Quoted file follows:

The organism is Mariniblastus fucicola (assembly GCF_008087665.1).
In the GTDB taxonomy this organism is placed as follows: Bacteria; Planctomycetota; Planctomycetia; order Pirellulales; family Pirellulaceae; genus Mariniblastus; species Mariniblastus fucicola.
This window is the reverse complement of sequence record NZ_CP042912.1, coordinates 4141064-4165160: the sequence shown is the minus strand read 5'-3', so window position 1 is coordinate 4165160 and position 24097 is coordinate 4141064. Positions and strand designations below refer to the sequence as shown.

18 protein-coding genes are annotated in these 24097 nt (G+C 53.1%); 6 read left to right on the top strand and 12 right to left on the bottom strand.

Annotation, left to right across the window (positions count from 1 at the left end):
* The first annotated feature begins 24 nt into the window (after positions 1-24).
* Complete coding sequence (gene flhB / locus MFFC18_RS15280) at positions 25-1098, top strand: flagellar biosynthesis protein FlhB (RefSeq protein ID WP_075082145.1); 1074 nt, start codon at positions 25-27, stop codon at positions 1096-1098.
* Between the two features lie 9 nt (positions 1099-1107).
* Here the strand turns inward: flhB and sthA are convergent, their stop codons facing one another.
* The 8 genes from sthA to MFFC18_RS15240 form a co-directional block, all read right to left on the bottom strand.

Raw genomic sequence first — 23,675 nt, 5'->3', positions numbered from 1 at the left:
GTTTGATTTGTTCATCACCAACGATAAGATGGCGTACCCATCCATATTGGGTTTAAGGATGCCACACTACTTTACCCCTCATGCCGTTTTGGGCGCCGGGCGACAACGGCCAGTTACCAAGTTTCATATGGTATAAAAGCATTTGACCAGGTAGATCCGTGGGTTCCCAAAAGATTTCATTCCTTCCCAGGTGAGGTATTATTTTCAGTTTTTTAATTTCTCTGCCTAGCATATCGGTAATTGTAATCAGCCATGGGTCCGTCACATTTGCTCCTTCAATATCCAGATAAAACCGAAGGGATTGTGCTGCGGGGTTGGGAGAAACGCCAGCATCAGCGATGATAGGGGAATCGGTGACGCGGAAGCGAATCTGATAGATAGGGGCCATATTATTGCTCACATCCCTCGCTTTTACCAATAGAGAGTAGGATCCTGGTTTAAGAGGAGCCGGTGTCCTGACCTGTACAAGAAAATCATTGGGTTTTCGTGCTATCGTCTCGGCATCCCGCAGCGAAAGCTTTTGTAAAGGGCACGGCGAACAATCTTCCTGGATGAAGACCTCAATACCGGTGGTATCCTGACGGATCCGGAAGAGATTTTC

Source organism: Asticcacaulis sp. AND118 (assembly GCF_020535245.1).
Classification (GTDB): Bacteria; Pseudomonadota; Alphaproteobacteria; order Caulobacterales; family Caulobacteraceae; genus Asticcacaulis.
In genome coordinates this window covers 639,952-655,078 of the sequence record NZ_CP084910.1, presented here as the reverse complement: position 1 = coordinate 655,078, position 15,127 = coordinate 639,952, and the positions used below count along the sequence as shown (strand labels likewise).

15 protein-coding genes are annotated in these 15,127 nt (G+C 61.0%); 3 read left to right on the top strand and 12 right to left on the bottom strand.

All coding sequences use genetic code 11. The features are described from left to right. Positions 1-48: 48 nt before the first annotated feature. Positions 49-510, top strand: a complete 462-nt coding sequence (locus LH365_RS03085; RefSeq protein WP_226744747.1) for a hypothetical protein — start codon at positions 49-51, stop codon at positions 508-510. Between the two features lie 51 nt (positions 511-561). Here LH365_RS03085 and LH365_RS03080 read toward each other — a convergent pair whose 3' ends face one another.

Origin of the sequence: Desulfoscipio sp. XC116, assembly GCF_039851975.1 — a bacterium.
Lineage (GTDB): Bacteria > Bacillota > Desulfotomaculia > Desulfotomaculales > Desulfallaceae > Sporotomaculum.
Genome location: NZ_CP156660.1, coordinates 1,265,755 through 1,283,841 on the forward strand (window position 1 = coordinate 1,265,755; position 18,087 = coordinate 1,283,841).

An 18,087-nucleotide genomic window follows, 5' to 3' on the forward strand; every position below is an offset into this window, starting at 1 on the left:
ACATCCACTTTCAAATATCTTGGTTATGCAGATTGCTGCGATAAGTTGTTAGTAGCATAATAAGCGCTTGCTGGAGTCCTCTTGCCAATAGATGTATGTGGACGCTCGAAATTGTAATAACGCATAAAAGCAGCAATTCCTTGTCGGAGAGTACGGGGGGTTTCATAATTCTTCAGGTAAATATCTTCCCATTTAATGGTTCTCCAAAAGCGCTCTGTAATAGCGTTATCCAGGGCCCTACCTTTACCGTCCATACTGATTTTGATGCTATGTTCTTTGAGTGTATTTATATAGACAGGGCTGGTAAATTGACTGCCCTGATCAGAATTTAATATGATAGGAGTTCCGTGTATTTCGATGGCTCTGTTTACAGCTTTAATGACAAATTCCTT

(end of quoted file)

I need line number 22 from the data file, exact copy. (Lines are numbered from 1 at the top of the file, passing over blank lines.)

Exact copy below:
ACATCCACTTTCAAATATCTTGGTTATGCAGATTGCTGCGATAAGTTGTTAGTAGCATAATAAGCGCTTGCTGGAGTCCTCTTGCCAATAGATGTATGTGGACGCTCGAAATTGTAATAACGCATAAAAGCAGCAATTCCTTGTCGGAGAGTACGGGGGGTTTCATAATTCTTCAGGTAAATATCTTCCCATTTAATGGTTCTCCAAAAGCGCTCTGTAATAGCGTTATCCAGGGCCCTACCTTTACCGTCCATACTGATTTTGATGCTATGTTCTTTGAGTGTATTTATATAGACAGGGCTGGTAAATTGACTGCCCTGATCAGAATTTAATATGATAGGAGTTCCGTGTATTTCGATGGCTCTGTTTACAGCTTTAATGACAAATTCCTT